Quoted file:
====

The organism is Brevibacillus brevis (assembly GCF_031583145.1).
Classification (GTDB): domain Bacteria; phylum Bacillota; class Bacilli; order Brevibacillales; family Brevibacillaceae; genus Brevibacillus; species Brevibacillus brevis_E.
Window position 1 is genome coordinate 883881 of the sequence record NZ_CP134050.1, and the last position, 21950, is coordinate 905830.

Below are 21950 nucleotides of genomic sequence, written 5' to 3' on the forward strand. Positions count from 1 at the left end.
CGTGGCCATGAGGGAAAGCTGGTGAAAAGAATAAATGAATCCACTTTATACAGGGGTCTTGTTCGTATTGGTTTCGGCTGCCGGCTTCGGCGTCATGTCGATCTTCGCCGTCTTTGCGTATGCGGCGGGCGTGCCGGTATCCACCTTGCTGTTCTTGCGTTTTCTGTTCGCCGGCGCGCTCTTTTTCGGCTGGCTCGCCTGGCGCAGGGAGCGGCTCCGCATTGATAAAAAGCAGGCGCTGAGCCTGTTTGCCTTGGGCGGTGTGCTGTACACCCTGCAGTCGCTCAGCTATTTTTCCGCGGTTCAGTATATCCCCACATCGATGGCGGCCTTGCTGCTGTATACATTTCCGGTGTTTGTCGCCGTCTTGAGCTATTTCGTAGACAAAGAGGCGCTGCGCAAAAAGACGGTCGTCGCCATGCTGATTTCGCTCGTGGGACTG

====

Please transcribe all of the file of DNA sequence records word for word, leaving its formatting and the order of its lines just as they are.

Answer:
The organism is Brevibacillus brevis (assembly GCF_031583145.1).
Classification (GTDB): domain Bacteria; phylum Bacillota; class Bacilli; order Brevibacillales; family Brevibacillaceae; genus Brevibacillus; species Brevibacillus brevis_E.
Window position 1 is genome coordinate 883881 of the sequence record NZ_CP134050.1, and the last position, 21950, is coordinate 905830.

Below are 21950 nucleotides of genomic sequence, written 5' to 3' on the forward strand. Positions count from 1 at the left end.
CGTGGCCATGAGGGAAAGCTGGTGAAAAGAATAAATGAATCCACTTTATACAGGGGTCTTGTTCGTATTGGTTTCGGCTGCCGGCTTCGGCGTCATGTCGATCTTCGCCGTCTTTGCGTATGCGGCGGGCGTGCCGGTATCCACCTTGCTGTTCTTGCGTTTTCTGTTCGCCGGCGCGCTCTTTTTCGGCTGGCTCGCCTGGCGCAGGGAGCGGCTCCGCATTGATAAAAAGCAGGCGCTGAGCCTGTTTGCCTTGGGCGGTGTGCTGTACACCCTGCAGTCGCTCAGCTATTTTTCCGCGGTTCAGTATATCCCCACATCGATGGCGGCCTTGCTGCTGTATACATTTCCGGTGTTTGTCGCCGTCTTGAGCTATTTCGTAGACAAAGAGGCGCTGCGCAAAAAGACGGTCGTCGCCATGCTGATTTCGCTCGTGGGACTG